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Report: Omer Damari's injury problems are persistent

Not for the first time, injury is hampering Damari's effort to claim to a place in the lineup of a Red Bull soccer team.

Noah K. Murray-USA TODAY Sports

It's not really fair to characterize the New York Red Bulls' decision to sign Omer Damari on loan for the rest of the 2016 MLS season as a "risk". The club knew what it was getting. As RBNY Sporting Director, Ali Curtis, said when the striker was signed:

We follow a lot of the Red Bull-associated clubs pretty closely, so we’ve gotten to see him play on a number of occasions, and we think he can add a lot of quality to what we’re doing in the final third.

And as Curtis told the New York Times:

He is part of our family of clubs, and understands the way we want to play. We think the transition will be quick. We worry less about the big name and more about how the players fit on the field.

There was - and still is - considerable upside to signing Damari. He's a proven goal scorer. He was Israel's Bradley Wright-Phillips for a while, scoring 71 goals in 135 appearances in all competitions for Hapoel Tel Aviv (BWP has 71 in 119 career appearances for RBNY). Austria Wien signed him in July 2014, and Damari's form didn't falter: he scored 10 goals in 15 appearances, as well as six for his national team during 2014. And Papa Red Bull snapped him up in January 2015.

Since then, Damari has played for three of Red Bull Global Soccer's teams - RB's Leipzig, Salzburg, and NY - and scored five goals: four for Salzburg and one for RBNY.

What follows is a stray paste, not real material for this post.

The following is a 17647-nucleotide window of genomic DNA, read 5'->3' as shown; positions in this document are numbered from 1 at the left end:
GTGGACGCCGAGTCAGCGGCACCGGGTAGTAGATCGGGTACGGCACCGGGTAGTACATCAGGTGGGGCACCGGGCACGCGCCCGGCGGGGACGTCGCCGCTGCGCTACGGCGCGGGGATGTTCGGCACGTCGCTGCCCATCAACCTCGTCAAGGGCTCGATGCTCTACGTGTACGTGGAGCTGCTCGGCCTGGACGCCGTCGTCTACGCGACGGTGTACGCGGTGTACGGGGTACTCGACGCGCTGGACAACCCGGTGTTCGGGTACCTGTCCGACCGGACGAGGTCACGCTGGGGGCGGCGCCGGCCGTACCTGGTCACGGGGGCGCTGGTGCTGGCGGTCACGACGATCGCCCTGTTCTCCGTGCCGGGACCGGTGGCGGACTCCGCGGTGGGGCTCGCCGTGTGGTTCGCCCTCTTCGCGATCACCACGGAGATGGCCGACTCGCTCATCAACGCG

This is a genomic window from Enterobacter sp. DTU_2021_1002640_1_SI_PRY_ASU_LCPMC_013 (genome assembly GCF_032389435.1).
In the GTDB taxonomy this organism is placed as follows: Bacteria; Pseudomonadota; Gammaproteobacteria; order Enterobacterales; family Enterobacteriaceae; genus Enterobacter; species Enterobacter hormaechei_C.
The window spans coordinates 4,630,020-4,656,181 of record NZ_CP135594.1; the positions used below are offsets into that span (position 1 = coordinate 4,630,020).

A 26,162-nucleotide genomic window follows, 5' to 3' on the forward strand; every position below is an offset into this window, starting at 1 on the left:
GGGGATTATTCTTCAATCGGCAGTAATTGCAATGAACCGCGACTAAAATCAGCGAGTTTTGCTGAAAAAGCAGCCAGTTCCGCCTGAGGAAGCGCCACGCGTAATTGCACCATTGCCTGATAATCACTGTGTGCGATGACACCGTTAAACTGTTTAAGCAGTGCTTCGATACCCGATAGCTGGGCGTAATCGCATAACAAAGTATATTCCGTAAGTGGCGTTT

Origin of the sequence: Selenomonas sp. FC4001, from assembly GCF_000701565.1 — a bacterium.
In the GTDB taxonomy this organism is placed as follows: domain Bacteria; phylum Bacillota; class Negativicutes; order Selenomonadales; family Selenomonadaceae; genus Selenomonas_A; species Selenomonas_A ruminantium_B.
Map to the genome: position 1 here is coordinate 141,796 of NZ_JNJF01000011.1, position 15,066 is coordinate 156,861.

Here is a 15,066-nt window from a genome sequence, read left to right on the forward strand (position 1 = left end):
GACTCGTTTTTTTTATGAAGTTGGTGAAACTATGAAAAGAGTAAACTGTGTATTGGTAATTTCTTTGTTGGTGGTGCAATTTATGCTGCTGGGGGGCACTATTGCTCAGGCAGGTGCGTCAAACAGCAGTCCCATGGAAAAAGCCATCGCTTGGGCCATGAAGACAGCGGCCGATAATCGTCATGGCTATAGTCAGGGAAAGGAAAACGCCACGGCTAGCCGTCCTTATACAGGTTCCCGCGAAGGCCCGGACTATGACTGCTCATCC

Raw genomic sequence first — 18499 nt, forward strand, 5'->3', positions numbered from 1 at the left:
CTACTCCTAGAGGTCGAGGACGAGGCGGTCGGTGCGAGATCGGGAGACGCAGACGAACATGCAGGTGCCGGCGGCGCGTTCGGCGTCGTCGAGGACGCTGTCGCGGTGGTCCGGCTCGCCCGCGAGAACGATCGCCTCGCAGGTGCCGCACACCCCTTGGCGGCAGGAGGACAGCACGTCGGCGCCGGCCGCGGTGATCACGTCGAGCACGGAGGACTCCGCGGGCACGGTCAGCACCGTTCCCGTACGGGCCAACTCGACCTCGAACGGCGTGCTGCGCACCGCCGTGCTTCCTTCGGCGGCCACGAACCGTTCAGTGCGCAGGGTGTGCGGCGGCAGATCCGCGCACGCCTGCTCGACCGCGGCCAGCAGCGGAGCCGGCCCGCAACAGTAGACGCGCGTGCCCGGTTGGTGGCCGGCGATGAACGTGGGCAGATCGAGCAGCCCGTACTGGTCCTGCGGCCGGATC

His scoring has slowed down mostly because he hasn't been playing all that much: 10 appearances for Leipzig, 16 for Salzburg, and four to date for RBNY. Injury is the primary explanation for his scant playing time for Papa's Euro RB clubs. And it would appear Ralf Rangnick's patience with Damari expired at some point during the player's protracted tour of the Red Bull physiotherapy units in Leipzig and Salzburg.

By the summer of 2016, Rangnick was plainly stating that Damari - under contract with Leipzig until 2018 - had effectively been given two options: take a loan to RBNY or hang out with the reserve team in Leipzig.

Ali Curtis and RBNY knew what they were getting: a player whose best form enticed Leipzig to pay handsomely for his services (he cost Red Bull soccer more than $5 million in transfer fees and is reported to be earning around $1.7 million a year), but who has a recent history of persistent injury.

The upside - Damari's scoring touch - has already been seen by RBNY. In four off-the-bench appearances, the forward has looked sharp and bagged a crucial equalizer in El Salvador to keep the team's CONCACAF Champions League campaign on track.

But the downside has come to the fore recently. Damari's signing was announced on August 4, he made his RBNY debut on August 13, and was in the match-day squad for five consecutive games: all was going to plan. But he has since missed out on RBNY's last three outings (two in MLS, one in CCL), and Jesse Marsch indicated to Big Apple Soccer's Kristian Dyer that Damari is likely to be unavailable for selection for a fourth consecutive match day:

Probably not available for this weekend, a possibility for Tuesday.

It is, as Marsch said, "an unfortunate setback" - more for the player than the club.

The RBNY head coach did also say "we still got a lot of time left", which is an optimistic assessment. The Red Bulls have five games left on their schedule, plus whatever number of playoff games they get to play.

By the time RBNY hits the post-season, it will want to have a settled squad with a clear understanding of its best starting and bench options. Working a new player into the rotation is a sensible thing to do, and when Damari was signed there were still more than 10 games to play on the schedule. If he misses out on Montreal, he'll be back with four matches left to get his stint in New York back on track in time for the post-season. And if he doesn't, it will be the third time in two seasons that he has been derailed by injury at a Red Bull club.